A popular Southern California fishing pier seems to have become a haven for great white sharks.
An angler on Tuesday hooked not one, but two white sharks from Manhattan Beach Pier near Los Angeles. The first was estimated to measure about six feet, while the second was closer to eight feet.
These were rare hookups, but not altogether surprising considering that there had been four previous white shark battles from the same pier since mid-July.
Because white sharks are protected off California, and landing them is illegal, the line was cut after the sharks had been reeled to the surface in all six instances.
Eric Martin, director of the Roundhouse Marine Studies Lab and Aquarium at the end of the pier, witnessed all six and in one case threatened to phone the police to persuade the angler to let him cut the line.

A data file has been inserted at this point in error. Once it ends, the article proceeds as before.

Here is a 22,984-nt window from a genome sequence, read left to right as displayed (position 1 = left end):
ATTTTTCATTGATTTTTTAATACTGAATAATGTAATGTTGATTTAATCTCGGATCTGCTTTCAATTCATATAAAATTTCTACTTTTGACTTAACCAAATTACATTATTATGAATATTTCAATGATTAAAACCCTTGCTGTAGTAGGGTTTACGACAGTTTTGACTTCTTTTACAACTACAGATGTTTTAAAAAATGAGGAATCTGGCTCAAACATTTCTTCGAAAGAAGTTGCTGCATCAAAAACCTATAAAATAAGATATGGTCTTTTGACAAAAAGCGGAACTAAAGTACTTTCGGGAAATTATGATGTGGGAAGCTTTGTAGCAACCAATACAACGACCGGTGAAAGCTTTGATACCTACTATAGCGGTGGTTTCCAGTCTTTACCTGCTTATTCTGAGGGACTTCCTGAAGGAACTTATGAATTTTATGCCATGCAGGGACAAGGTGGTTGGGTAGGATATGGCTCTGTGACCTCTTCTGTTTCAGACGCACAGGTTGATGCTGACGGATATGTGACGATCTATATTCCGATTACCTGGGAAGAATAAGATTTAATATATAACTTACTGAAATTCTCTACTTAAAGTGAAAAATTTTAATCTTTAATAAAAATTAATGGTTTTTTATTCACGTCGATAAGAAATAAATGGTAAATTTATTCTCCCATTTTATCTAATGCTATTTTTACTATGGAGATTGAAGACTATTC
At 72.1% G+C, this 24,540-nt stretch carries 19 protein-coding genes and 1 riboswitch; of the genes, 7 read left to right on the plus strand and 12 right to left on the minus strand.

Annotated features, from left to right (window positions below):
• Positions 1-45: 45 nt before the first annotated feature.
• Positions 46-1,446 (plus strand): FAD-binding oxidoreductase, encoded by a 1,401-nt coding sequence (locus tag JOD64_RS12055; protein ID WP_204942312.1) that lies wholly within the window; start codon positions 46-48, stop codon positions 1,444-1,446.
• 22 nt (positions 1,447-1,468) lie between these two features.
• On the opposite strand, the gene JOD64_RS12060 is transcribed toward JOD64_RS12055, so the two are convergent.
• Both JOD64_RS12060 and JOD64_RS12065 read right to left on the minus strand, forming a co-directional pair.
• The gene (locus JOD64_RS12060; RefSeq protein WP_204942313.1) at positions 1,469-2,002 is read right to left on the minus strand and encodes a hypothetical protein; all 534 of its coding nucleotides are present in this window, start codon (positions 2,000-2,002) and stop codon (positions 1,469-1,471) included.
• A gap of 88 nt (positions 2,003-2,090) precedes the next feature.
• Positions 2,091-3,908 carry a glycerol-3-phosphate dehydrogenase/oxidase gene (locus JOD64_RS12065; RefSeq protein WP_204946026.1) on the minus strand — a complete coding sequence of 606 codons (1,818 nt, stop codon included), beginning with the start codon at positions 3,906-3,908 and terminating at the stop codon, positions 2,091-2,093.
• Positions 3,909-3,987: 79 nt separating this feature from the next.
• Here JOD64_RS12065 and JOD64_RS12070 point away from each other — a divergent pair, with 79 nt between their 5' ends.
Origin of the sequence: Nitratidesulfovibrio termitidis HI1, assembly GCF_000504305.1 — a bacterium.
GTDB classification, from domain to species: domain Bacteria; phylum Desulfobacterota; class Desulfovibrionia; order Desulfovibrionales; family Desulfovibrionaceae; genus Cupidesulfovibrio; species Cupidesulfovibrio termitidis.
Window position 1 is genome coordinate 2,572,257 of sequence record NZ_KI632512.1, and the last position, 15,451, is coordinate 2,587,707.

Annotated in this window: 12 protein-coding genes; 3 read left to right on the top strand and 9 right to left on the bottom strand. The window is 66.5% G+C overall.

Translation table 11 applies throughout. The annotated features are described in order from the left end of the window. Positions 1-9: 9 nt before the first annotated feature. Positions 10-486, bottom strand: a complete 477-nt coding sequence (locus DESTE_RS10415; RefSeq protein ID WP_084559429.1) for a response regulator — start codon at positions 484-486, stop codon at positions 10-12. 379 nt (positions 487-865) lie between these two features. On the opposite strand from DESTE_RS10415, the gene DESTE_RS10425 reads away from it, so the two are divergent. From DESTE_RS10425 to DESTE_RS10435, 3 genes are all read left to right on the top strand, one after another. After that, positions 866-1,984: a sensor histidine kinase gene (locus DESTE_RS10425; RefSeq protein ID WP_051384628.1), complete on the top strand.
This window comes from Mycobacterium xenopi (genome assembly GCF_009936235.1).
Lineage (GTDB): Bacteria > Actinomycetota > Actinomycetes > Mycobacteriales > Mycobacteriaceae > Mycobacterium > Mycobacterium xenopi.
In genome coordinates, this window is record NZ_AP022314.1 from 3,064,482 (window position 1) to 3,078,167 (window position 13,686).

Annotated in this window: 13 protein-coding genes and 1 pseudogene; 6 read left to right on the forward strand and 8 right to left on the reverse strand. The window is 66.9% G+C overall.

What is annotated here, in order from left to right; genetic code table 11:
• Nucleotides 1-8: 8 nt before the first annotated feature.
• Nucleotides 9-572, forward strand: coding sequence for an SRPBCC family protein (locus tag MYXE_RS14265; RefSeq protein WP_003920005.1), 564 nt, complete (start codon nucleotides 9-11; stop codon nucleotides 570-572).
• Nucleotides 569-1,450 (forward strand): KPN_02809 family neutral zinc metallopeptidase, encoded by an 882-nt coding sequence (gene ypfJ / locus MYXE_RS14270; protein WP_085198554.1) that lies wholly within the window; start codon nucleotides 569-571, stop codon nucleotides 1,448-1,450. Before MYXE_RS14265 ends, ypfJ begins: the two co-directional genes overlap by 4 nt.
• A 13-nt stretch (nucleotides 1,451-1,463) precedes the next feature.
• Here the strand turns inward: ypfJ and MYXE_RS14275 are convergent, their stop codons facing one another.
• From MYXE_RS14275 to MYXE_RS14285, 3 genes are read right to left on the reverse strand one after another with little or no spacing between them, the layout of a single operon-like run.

Juvenile white sharks are common in Southern California coastal waters, which represent a feeding area. But they’re generally spread out, are not commonly seen, nor hooked by pier anglers.
Martin, a marine biologist, said there has been an unusually large abundance of market-sized squid in the area in recent weeks. The squid could be attracting rays, small sharks and other prey items preferred by juvenile white sharks.
Chris Lowe, who runs the Shark Lab at Cal State Long Beach, said bat rays are common around piers, and that they prey on squid. There could be more rays, which are a top prey item for juvenile white sharks.
“It’s so weird because I’ve also seen two swim-bys recently, including one that involved about a 7-footer that ended up about 20 feet from a surfer,” Martin said. “The surfer had no idea.”
Juvenile white sharks, because they are common in coastal waters and prey largely on rays, small sharks and fish, are not considered a significant threat to swimmers and surfers. Manhattan Beach and nearby beaches were not placed under any restrictions after Tuesday’s shark hookups.
–Images showing white sharks hooked Tuesday on Manhattan Beach Pier are courtesy of Eric Martin